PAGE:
Dr. Lewis Yocum, the Anaheim Angels of Anaheim's longtime team orthopedist, died Saturday night. He was 66.
Members of the organization did not find out until Tuesday. But, according to the Halos' website, coaches and players figured something was up when Yocum, who was starting his 36th season with the club, missed spring-training physicals.
Then came the bigger giveaway: the team's training room was named after the physician earlier this month. By then Yocum was being for complications from liver cancer. He died at home with family members and hospice caregivers by his side.
The Angels did manage to offer a tribute to Doc Yocum after getting the news. As the Angels were losing to the Dodgers in Chavez Ravine Tuesday evening, the Big A at Angel Stadium flashed a picture of Yocum throwing out the first pitch with the caption “An Angel Forever.”
Before tonight's 7:05 game against the Dogs at the Big A, Yocum will be honored with a moment of silence. It's also fitting that scheduled to be on the mound is Jered Weaver, the Angel' pitching ace returning from injury.
Weaver was the one who hung up the “Dr. Lewis Yocum Athletic Training Room” sign May 5. Upon hearing the news of the physician's passing Tuesday, the pitcher was on the verge of tears, according to the Angels' official website.
“A guy like that doesn't come around too often,” Weaver reportedly said. “I know there are a lot of guys knocking on the door trying to fill his position, but I don't think those shoes will ever be filled.”
“The Angels family and Major League Baseball have lost one of baseball's finest gentlemen and truly outstanding professionals with the passing of Dr. Lewis Yocum earlier this weekend,” the team said in a statement. “His talents extended the careers of countless professional athletes and provided extended quality of life for so many others he advised, treated and operated on during his distinguished career.”
“Lewis Yocum was a giant in the field of sports medicine,” baseball Commissioner Bud Selig said in a statement of his own. “He was an invaluable resource to not only the Angels franchise but players throughout all of Major League Baseball, team physicians and the members of the Professional Baseball Athletics Trainers Society. All of our clubs relied upon Dr. Yocum's trusted opinion and judgment.”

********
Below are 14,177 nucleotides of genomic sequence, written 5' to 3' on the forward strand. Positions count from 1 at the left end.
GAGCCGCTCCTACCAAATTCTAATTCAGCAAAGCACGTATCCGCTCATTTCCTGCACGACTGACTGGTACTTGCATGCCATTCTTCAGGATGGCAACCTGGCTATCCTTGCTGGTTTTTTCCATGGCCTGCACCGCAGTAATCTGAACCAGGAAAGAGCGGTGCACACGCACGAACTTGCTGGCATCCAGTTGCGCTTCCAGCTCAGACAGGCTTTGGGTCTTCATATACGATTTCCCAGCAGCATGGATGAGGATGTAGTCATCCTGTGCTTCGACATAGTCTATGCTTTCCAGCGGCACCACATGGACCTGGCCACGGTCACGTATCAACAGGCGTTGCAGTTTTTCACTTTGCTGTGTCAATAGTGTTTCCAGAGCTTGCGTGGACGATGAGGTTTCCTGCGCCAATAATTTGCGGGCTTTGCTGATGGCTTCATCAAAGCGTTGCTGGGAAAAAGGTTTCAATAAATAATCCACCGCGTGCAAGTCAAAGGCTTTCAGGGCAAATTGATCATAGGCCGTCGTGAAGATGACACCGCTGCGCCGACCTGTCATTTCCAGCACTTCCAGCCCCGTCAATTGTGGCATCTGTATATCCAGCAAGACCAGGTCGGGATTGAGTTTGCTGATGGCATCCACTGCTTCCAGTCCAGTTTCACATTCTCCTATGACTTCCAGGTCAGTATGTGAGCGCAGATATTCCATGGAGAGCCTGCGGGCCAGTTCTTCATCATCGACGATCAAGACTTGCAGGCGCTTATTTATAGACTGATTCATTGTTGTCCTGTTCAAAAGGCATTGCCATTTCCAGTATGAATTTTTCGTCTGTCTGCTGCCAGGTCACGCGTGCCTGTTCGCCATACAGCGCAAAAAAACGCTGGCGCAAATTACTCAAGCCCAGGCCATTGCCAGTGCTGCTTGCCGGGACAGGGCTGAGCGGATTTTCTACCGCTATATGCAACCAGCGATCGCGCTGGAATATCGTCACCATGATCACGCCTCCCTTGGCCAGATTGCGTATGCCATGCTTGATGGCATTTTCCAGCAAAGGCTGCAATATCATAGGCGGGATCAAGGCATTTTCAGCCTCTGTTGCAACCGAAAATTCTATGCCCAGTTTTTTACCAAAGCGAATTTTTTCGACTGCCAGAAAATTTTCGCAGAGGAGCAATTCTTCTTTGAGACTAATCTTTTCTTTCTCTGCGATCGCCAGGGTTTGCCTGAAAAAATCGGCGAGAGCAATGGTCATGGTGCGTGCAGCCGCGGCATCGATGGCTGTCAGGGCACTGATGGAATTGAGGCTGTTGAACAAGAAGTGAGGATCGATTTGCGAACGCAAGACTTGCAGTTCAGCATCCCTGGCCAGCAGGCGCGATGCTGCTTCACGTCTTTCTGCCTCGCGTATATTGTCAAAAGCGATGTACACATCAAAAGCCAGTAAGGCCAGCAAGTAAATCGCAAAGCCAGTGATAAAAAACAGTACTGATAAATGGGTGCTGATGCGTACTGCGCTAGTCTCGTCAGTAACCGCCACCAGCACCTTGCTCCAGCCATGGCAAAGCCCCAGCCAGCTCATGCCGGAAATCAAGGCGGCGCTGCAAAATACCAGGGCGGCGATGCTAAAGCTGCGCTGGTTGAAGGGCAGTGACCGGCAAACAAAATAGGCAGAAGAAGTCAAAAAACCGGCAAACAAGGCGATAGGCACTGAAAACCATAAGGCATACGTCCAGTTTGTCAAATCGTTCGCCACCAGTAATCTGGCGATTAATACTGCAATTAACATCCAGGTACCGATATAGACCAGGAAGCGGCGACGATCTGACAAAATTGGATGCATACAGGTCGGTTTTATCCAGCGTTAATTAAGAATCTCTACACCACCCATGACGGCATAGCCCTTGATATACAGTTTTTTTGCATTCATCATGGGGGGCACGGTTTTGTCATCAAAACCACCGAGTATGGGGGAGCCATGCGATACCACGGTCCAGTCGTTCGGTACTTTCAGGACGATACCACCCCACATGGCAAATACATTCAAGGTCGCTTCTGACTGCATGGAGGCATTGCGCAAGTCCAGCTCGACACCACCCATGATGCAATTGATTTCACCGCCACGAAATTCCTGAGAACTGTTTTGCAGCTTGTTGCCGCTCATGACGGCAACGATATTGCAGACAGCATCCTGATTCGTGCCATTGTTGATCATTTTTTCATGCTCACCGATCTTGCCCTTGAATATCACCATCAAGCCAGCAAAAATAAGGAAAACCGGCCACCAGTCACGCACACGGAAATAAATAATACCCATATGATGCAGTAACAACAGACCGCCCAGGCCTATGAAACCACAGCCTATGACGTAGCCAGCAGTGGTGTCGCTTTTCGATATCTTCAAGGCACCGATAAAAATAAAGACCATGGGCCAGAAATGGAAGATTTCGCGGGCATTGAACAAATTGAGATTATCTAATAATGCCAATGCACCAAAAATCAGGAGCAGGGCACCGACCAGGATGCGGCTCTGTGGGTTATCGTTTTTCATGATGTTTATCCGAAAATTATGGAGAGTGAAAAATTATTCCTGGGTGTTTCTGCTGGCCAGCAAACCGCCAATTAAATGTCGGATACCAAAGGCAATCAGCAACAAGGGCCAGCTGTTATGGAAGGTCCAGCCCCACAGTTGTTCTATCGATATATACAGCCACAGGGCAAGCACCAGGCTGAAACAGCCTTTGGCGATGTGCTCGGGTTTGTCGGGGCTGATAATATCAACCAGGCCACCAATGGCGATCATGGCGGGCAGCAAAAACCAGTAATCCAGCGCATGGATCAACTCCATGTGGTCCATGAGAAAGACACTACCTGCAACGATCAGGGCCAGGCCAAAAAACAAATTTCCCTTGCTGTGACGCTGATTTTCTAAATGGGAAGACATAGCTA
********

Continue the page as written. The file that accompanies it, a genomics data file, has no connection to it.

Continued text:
Yocum is forever associated with Tommy John surgery that extended the careers of ballplayers who before 1974 would have retired due to arm problems. He was as an associate of the Kerlan-Jobe Orthopaedic Clinic in Los Angeles, where co-founder Frank Jobe performed the pioneering procedure.
Tommy John, who was an All-Star pitcher with the Chicago White Sox in 1968, was on his way to a stellar year with his new team the Dodgers before the lefty damaged a ligament in his pitching arm. Jobe replaced the ligament in John's left elbow with one from his right forearm, and the crafty starter went on to become an All-Star with LA in 1978 and hold the distinction of pitching with either the Dodgers or the Yankees when those teams faced each other in the World Series of '77, '78 and '81.
Jobe, Yocum or Dr. James Andrews have performed nearly all the Tommy John surgeries on professional baseball players since John went under the knife. Stephen Strasburg, Francisco Liriano and Ryan Madson are among the players who consulted Yocum.
“He obviously saved my career,” said Washington Nationals pitcher Jordan Zimmermann, who had Tommy John surgery performed by Yocum in 2009, according to City News Service.
Added Manager Davey Johnson of the surgeon: “He's been unbelievable with the Tommy John surgery. He's done a bunch of our guys. He's a legend.''
Back home, members of the Angels staff are stuck today by how Yocum saved so many experiencing pain while never openly talking about his own recently. The physician certainly shunned attention.
“I think just because of his humility,” long-time athletic trainer Rick Smith, who joined the Angels along with Yocum in 1978, says of his dear friend on the Angels' site. “He didn't like being in the newspaper, he didn't like being in the limelight, because I just believe he was so humble. He was such a gentleman.”
Jobe, reached at Dodger Stadium, added: “He was on the front lines of sports medicine. He wasn't looking for publicity. He just wanted to do a good job and make things better.”
Yocum was a Chicago native who received his bachelor's degree from Western Illinois University in 1969 and his medical degree from the University of Illinois in 1973.
He is survived by his wife, Beth, his son, Donald, and his daughter, Laura. Funeral plans were not immediately announced.